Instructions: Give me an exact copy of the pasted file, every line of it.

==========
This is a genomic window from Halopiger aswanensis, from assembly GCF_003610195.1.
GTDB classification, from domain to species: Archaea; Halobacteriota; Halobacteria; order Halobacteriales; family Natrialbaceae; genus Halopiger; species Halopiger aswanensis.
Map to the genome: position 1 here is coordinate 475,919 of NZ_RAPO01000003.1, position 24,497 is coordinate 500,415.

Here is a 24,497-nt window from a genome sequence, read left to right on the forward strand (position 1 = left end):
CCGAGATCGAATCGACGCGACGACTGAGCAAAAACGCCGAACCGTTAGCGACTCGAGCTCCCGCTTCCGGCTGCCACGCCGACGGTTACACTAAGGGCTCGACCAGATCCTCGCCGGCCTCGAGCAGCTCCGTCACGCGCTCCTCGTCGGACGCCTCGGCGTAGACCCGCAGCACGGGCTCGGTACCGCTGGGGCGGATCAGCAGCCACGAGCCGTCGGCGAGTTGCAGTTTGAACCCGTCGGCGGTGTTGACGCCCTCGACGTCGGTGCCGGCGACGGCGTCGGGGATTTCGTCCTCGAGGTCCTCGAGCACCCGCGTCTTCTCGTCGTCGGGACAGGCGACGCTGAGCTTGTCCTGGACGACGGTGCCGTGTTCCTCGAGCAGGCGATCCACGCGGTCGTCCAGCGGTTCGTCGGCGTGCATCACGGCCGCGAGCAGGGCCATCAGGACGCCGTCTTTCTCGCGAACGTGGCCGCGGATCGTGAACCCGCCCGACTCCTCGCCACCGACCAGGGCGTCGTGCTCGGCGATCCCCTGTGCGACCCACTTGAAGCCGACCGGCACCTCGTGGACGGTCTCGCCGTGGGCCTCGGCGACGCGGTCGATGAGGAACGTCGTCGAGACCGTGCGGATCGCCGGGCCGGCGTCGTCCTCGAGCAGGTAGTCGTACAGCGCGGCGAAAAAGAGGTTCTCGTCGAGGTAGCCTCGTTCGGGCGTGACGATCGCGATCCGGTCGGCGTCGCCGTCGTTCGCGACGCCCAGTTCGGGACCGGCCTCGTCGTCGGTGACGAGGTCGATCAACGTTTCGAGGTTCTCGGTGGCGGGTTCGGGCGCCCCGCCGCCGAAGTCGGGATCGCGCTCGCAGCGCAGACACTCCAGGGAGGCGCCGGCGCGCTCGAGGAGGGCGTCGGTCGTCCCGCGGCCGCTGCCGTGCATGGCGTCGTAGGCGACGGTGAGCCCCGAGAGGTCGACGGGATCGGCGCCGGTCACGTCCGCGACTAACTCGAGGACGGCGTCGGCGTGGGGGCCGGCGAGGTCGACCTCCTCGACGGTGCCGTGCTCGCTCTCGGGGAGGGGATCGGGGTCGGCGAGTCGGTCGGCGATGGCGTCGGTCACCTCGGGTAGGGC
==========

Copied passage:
This is a genomic window from Halopiger aswanensis, from assembly GCF_003610195.1.
GTDB classification, from domain to species: Archaea; Halobacteriota; Halobacteria; order Halobacteriales; family Natrialbaceae; genus Halopiger; species Halopiger aswanensis.
Map to the genome: position 1 here is coordinate 475,919 of NZ_RAPO01000003.1, position 24,497 is coordinate 500,415.

Here is a 24,497-nt window from a genome sequence, read left to right on the forward strand (position 1 = left end):
CCGAGATCGAATCGACGCGACGACTGAGCAAAAACGCCGAACCGTTAGCGACTCGAGCTCCCGCTTCCGGCTGCCACGCCGACGGTTACACTAAGGGCTCGACCAGATCCTCGCCGGCCTCGAGCAGCTCCGTCACGCGCTCCTCGTCGGACGCCTCGGCGTAGACCCGCAGCACGGGCTCGGTACCGCTGGGGCGGATCAGCAGCCACGAGCCGTCGGCGAGTTGCAGTTTGAACCCGTCGGCGGTGTTGACGCCCTCGACGTCGGTGCCGGCGACGGCGTCGGGGATTTCGTCCTCGAGGTCCTCGAGCACCCGCGTCTTCTCGTCGTCGGGACAGGCGACGCTGAGCTTGTCCTGGACGACGGTGCCGTGTTCCTCGAGCAGGCGATCCACGCGGTCGTCCAGCGGTTCGTCGGCGTGCATCACGGCCGCGAGCAGGGCCATCAGGACGCCGTCTTTCTCGCGAACGTGGCCGCGGATCGTGAACCCGCCCGACTCCTCGCCACCGACCAGGGCGTCGTGCTCGGCGATCCCCTGTGCGACCCACTTGAAGCCGACCGGCACCTCGTGGACGGTCTCGCCGTGGGCCTCGGCGACGCGGTCGATGAGGAACGTCGTCGAGACCGTGCGGATCGCCGGGCCGGCGTCGTCCTCGAGCAGGTAGTCGTACAGCGCGGCGAAAAAGAGGTTCTCGTCGAGGTAGCCTCGTTCGGGCGTGACGATCGCGATCCGGTCGGCGTCGCCGTCGTTCGCGACGCCCAGTTCGGGACCGGCCTCGTCGTCGGTGACGAGGTCGATCAACGTTTCGAGGTTCTCGGTGGCGGGTTCGGGCGCCCCGCCGCCGAAGTCGGGATCGCGCTCGCAGCGCAGACACTCCAGGGAGGCGCCGGCGCGCTCGAGGAGGGCGTCGGTCGTCCCGCGGCCGCTGCCGTGCATGGCGTCGTAGGCGACGGTGAGCCCCGAGAGGTCGACGGGATCGGCGCCGGTCACGTCCGCGACTAACTCGAGGACGGCGTCGGCGTGGGGGCCGGCGAGGTCGACCTCCTCGACGGTGCCGTGCTCGCTCTCGGGGAGGGGATCGGGGTCGGCGAGTCGGTCGGCGATGGCGTCGGTCACCTCGGGTAGGGC